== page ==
YSO, students frustrated with ticket decrease

150 tickets in two hours. That’s how long it took Trevor Auman ’13 to sell his share of tickets for the Yale Symphony Orchestra’s annual Halloween Show.

The annual concert, performed in Woolsey Hall at 11:59 PM on Halloween night, will seat 300 fewer people this year because of safety concerns associated with Woolsey. Several large columns block the view of some seats, causing students in past years to leave their assigned seats and crowd the aisles, YSO President Megan Jenkins ’14 said in an email.

Jenkins said school administrators found the crowding of aisles to be a fire safety and crowd management concern. YSO leaders, after meeting with administrators, chose not to sell tickets for those blocked areas, she explained. The rest of the orchestra members, who are each typically responsible for selling tickets, were notified of the decision roughly two weeks before Halloween, Gabe Levine ’14 said.

Dean of Student Affairs Marichal Gentry and Associate Dean for Student Organizations and Physical Resources John Meeske did not respond to multiple requests for comment.

At $10 per ticket, the YSO will lose $3000 in revenue because of the decreased seating. Auman, a senior in the orchestra, said he worries about the consequences of the loss.

“This sucks for the orchestra — this is where we make a lot of money,” Auman said. “The Halloween show is important to the financial stability of the orchestra.”

To recoup some of the lost revenue and seating, the YSO is selling “overflow” tickets for the first time this year. These tickets, still $10, seat students in Sheffield-Sterling-Strathcona Hall 114, where the concert will be broadcast overhead.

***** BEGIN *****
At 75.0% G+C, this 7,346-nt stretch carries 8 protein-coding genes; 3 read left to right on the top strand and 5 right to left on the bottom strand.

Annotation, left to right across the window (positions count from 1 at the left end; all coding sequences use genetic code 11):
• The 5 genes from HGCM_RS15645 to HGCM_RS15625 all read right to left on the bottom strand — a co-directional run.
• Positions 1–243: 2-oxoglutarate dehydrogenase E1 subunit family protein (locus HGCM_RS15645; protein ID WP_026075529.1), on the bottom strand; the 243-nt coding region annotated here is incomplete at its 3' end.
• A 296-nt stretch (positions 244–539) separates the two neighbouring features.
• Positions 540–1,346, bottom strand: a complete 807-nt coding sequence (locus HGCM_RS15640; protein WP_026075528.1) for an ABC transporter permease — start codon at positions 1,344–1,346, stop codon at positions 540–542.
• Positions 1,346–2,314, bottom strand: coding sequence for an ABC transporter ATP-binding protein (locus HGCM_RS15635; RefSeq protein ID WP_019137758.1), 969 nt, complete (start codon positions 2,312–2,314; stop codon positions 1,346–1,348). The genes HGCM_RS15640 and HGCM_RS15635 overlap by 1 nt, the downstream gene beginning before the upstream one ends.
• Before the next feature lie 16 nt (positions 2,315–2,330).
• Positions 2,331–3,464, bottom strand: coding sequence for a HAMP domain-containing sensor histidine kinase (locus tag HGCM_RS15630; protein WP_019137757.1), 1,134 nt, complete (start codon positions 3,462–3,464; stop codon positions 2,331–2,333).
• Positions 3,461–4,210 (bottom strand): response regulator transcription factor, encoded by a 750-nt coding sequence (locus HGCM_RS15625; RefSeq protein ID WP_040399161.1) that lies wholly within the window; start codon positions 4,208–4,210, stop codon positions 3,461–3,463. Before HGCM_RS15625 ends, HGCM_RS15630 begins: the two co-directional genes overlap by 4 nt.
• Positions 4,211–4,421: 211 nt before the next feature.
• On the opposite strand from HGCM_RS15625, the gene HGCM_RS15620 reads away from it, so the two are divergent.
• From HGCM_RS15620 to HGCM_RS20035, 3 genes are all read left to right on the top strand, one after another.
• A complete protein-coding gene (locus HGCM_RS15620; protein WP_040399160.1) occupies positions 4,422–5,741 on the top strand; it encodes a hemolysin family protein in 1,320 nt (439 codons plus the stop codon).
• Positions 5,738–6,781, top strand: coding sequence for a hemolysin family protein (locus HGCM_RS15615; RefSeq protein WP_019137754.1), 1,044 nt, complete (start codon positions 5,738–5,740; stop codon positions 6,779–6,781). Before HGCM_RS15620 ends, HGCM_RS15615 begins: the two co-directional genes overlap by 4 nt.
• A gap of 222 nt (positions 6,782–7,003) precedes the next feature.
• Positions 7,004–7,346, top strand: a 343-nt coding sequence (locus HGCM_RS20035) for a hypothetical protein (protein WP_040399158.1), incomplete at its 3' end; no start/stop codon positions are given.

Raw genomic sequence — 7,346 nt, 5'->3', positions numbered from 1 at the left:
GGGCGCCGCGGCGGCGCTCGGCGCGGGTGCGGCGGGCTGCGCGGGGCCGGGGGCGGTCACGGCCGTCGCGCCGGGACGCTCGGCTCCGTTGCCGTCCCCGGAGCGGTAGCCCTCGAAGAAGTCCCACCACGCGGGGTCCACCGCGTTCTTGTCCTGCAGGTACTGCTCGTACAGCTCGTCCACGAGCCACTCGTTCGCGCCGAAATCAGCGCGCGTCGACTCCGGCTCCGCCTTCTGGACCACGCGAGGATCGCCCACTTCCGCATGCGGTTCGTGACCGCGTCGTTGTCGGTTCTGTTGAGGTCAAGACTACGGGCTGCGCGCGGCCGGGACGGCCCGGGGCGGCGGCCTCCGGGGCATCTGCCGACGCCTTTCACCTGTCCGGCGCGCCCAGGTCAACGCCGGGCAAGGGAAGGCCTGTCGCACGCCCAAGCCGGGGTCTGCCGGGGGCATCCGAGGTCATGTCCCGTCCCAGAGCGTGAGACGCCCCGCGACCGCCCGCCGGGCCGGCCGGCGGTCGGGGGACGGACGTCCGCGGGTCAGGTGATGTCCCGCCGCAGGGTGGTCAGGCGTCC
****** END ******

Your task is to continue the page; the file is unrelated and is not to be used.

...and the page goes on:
Jenkins said she supports the decrease in seating, which she thinks will improve safety and ensure that all attendants can see the stage. Auman agreed, saying that he understands the fire marshal’s viewpoint, since audience members who arrive late tend to sit in the aisles and block exit routes.

“Safety is our first priority,” Jenkins said.

Tickets for the Halloween show first went on sale last Monday, Oct. 22. By the Yale College Council Fall Break Block Party the next day, tickets were sold out. Levine said that while there has always been “immediate demand” for tickets, they have never sold out this quickly. Overflow tickets went on sale in the Commons rotunda yesterday and will continue to be sold today.

Of 16 upperclassmen interviewed who attempted to purchase tickets, 11 said they found them sold out already. Eight said tickets seemed less available this year than in past years.

Three freshmen said they found it especially difficult to navigate the decrease in ticket availability. Jr Reed ’16 said he did not realize how quickly tickets sold out and overlooked a YSO table selling tickets last Monday.

For James Lee ’16, a member of YSO, the decrease in seating came as a disappointment.

“There are so many people that have been working so hard for this to be a great experience for every person at Yale,” Lee said, “This is a loss to the Yale community and to everyone working so hard on [the show] — the orchestra, the directors, the actors.”

Three YSO members interviewed declined to comment about the content of this year’s show. Renita Heng ’16, who bought a ticket last week, said she is not expecting any theme in particular.

“I’m really looking forward to the element of surprise — you don’t really know what to expect,” she said.

Lyndon Ji ’16, who also snagged a ticket to the concert, hopes to spot his freshman counselor, a member of the orchestra who will be dressing as Catwoman, in the orchestra.

Comments

  • sre2012

    Meeske strikes again